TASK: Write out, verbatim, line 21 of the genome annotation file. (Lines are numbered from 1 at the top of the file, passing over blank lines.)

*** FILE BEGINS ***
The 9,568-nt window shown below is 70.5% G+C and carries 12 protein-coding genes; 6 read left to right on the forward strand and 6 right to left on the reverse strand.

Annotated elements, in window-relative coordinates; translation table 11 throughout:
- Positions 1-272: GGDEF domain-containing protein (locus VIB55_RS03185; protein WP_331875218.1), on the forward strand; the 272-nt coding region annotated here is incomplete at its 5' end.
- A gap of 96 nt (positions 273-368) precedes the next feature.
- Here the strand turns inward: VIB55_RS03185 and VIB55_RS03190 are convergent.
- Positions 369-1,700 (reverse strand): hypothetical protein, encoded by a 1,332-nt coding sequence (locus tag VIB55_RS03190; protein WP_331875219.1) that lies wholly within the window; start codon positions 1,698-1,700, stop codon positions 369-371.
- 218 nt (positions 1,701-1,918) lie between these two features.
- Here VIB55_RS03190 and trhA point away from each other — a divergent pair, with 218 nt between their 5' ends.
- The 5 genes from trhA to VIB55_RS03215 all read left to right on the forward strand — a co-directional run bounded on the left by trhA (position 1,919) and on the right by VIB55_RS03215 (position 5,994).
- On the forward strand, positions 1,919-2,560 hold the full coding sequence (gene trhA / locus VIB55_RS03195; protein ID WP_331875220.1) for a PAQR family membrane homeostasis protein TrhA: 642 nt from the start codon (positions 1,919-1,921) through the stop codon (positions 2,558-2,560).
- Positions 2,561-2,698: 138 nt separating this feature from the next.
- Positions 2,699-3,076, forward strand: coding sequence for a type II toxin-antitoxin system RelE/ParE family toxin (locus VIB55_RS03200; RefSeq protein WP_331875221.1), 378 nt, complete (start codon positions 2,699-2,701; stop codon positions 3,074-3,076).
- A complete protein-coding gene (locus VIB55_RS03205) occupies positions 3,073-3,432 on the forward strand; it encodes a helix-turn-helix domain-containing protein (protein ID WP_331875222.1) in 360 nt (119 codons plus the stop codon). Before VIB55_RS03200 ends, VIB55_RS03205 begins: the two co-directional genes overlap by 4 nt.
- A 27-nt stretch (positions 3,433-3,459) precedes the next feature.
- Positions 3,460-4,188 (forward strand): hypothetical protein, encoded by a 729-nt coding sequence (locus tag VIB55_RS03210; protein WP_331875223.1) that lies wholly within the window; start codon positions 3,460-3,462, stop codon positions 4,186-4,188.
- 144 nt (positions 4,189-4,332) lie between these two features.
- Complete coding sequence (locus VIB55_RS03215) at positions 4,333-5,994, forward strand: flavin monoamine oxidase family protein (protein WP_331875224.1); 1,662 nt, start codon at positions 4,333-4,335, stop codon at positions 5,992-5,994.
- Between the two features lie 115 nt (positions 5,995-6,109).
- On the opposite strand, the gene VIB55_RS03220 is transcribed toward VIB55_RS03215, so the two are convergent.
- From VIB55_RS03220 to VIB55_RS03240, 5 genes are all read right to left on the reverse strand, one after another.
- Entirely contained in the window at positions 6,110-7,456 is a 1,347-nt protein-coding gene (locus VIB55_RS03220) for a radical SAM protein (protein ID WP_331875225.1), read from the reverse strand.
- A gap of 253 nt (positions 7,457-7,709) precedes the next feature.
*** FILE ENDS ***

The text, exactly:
- Entirely contained in the window at positions 6,110-7,456 is a 1,347-nt protein-coding gene (locus VIB55_RS03220) for a radical SAM protein (protein ID WP_331875225.1), read from the reverse strand.